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Private cloud adoption dwindles in the enterprise

Private clouds are trailing public clouds when it comes to enterprise adoption. And the cost of private cloud deployments could be partially to blame.

Cloud adoption statistics vary from survey to survey, especially when it comes to public versus private cloud. While hybrid cloud adoption is on the rise, the mix of public and private clouds within those hybrids is rather, well, cloudy.

But despite this murkiness, a few things are clear. Private cloud adoption numbers for services such as OpenStack and CloudStack are lower than expected. In a recent survey by software as a service provider Rightscale, 13% of respondents said they use OpenStack private cloud, while 8% said they use CloudStack.

Initially, there was a great deal of interest in these services. However, over the last few years, the focus has shifted to public cloud providers, such as Amazon Web Services, Google and Microsoft. By comparison, 57% of the same survey respondents said they use AWS public cloud.

In general, Rightscale's survey results suggested private cloud adoption is lagging -- at least for now. Sixty-three percent of respondents said they use private cloud, compared to the 88% that use public cloud. Meanwhile, 82% of enterprises have a hybrid cloud strategy, up from 74% in 2014.

Private cloud confusion

Some enterprises wrongly assume that virtualization is private cloud. And while virtualization can certainly be a private cloud component, it's not a private cloud. A private cloud includes the notion of self-provisioning and auto-provisioning, as well as auto scaling. Virtualization does not. Therefore, some private cloud adoption numbers may also include virtualized servers, which aren't private clouds.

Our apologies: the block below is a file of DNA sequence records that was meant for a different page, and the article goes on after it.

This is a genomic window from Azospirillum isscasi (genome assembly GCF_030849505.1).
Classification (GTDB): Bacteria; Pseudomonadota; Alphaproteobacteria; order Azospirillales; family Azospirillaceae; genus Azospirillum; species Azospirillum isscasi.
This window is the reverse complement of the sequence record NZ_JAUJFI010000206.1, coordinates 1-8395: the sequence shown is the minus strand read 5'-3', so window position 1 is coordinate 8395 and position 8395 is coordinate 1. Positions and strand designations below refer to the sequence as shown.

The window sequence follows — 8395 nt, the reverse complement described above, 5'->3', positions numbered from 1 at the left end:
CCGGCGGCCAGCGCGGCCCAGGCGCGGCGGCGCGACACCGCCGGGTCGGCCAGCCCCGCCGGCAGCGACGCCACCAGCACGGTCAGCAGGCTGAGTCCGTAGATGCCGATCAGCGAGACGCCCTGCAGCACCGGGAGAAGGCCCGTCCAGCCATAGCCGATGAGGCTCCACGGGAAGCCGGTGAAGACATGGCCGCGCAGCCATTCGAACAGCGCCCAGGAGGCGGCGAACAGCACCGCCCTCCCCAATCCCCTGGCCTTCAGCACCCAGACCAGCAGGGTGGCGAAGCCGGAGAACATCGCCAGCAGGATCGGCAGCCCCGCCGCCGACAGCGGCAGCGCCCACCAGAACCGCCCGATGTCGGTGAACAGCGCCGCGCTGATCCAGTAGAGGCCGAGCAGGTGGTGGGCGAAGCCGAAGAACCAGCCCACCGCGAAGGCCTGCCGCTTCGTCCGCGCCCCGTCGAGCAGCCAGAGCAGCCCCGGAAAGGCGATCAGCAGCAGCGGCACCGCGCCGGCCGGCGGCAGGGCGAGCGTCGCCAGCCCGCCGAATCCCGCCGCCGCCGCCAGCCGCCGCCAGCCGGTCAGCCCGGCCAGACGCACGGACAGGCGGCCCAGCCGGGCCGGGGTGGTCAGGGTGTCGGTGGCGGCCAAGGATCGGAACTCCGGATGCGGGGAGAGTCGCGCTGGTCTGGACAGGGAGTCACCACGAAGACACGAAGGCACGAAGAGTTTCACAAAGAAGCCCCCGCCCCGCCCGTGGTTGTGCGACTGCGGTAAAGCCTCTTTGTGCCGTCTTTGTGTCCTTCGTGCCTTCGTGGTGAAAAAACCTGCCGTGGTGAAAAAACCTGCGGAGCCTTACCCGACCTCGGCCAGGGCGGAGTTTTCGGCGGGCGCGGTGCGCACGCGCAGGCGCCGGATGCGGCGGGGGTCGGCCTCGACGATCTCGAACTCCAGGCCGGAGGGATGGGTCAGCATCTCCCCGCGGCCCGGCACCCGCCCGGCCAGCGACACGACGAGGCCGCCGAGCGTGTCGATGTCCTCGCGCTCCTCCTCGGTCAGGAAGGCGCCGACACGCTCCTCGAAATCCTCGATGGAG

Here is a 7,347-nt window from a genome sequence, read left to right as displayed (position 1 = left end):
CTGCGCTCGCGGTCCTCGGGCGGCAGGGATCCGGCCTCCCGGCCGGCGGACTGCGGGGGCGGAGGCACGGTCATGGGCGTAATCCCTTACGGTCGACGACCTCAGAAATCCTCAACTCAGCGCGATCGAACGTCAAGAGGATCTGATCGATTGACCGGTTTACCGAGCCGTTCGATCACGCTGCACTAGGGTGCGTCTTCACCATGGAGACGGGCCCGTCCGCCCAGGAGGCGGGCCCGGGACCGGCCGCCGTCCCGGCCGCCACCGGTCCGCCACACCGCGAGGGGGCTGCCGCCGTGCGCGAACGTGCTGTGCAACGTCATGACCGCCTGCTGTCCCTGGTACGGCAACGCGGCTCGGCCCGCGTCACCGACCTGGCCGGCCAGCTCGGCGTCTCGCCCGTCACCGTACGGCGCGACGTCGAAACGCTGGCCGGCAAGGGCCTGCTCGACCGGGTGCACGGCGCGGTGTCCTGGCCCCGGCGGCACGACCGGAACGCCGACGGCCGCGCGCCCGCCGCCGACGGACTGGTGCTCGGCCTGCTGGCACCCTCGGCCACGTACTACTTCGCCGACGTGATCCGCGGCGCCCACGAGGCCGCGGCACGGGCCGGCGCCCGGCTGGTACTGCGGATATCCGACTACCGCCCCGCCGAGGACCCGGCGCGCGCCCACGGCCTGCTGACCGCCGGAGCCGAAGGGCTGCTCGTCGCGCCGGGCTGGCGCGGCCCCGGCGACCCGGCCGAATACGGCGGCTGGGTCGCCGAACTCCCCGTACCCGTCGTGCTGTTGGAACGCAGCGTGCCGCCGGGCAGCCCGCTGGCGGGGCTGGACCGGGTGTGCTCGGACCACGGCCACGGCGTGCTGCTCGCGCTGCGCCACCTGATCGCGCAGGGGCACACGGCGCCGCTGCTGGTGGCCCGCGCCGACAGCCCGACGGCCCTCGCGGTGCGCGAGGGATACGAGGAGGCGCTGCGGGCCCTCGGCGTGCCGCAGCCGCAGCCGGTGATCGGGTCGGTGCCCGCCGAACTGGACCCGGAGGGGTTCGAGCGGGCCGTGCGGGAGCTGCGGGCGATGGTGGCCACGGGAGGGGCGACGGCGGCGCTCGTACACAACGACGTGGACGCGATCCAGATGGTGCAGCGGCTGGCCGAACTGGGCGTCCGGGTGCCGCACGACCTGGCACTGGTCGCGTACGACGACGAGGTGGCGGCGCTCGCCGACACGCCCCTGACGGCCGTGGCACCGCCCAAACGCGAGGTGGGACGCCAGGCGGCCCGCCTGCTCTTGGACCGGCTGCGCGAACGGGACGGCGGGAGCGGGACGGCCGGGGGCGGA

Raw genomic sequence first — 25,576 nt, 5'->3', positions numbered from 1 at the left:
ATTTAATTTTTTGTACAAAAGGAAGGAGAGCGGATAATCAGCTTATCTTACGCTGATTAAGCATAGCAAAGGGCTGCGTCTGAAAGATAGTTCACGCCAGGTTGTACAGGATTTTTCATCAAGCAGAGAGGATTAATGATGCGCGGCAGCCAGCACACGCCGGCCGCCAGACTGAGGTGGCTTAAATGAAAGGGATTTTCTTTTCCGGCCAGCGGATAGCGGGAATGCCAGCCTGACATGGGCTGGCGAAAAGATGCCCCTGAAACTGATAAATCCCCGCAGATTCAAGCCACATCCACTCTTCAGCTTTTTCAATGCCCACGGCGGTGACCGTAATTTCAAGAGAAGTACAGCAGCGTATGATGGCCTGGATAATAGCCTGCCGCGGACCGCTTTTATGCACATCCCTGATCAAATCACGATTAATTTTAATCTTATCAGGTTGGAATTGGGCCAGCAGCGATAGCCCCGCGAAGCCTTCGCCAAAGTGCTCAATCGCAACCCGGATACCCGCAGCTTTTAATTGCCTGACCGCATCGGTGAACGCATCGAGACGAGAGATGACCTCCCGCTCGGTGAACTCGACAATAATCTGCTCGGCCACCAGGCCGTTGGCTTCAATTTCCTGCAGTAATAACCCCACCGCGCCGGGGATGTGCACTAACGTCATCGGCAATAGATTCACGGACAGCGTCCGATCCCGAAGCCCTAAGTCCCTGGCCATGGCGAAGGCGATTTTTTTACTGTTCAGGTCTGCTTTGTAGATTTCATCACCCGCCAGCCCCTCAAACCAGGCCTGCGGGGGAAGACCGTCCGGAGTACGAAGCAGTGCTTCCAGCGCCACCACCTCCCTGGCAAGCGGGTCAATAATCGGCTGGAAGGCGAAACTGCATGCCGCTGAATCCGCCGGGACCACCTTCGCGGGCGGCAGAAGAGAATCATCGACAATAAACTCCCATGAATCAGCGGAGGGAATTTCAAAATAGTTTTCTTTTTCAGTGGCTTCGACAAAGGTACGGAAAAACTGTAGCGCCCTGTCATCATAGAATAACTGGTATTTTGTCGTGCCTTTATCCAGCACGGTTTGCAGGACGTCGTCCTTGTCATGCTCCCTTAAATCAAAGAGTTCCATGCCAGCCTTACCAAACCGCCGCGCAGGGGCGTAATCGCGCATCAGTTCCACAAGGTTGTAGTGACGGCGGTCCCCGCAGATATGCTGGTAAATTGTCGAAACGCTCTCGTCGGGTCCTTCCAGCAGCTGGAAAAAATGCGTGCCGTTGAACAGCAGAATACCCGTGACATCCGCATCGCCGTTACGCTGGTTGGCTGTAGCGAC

Cloud washing, or vendors renaming and marketing enterprise hardware and software bundles as private clouds, is another issue. These providers hope enterprises purchasing these "private clouds" don't notice because, if they do, they will realize it's simply rebranded and repackaged old technology -- not a true cloud.

But this doesn't mean that true private cloud applications don't exist. Private clouds offer a sound architecture pattern that mimics public cloud functions. The main difference, however, is that private clouds use on-premises servers that an organization owns and can touch.

Calculating private cloud's cost efficiency

When IT initially coined the phrase "private cloud," cloud advocates pushed back, arguing that these environments aren't as cost effective as public clouds.

Cost is a fundamental issue with private clouds because users have to purchase hardware and software, as well as data center space. Therefore, they look, feel and cost approximately the same as traditional systems. On the other hand, vendors sell public clouds more as utilities, and these environments are easy to turn on and off, as needed.

Until a few years ago, private and public clouds basically provided the same core services. But today, public cloud providers are leaping ahead. Public clouds provide many more features and functions than private clouds, including better security and governance tools and technology.

The rise in public cloud adoption, in addition to recent public cloud advancements, is leaving many private clouds in the dust. And this will continue for several years. While private clouds won't become completely extinct, they will be used more for niche use cases rather than mainstream application processing and data storage.

About the author:
David "Dave" S. Linthicum is senior vice president of Cloud Technology Partners and an internationally recognized cloud industry expert and thought leader. He is the author or co-author of 13 books on computing, including the best-selling Enterprise Application Integration. Linthicum keynotes at many leading technology conferences on cloud computing, SOA, enterprise application integration and enterprise architecture.

His latest book is Cloud Computing and SOA Convergence in Your Enterprise: A Step-by-Step Guide. His industry experience includes tenures as chief technology officer and CEO of several successful software companies and upper-level management positions in Fortune 100 companies. In addition, he was an associate professor of computer science for eight years and continues to lecture at major technical colleges and universities, including the University of Virginia, Arizona State University and the University of Wisconsin.

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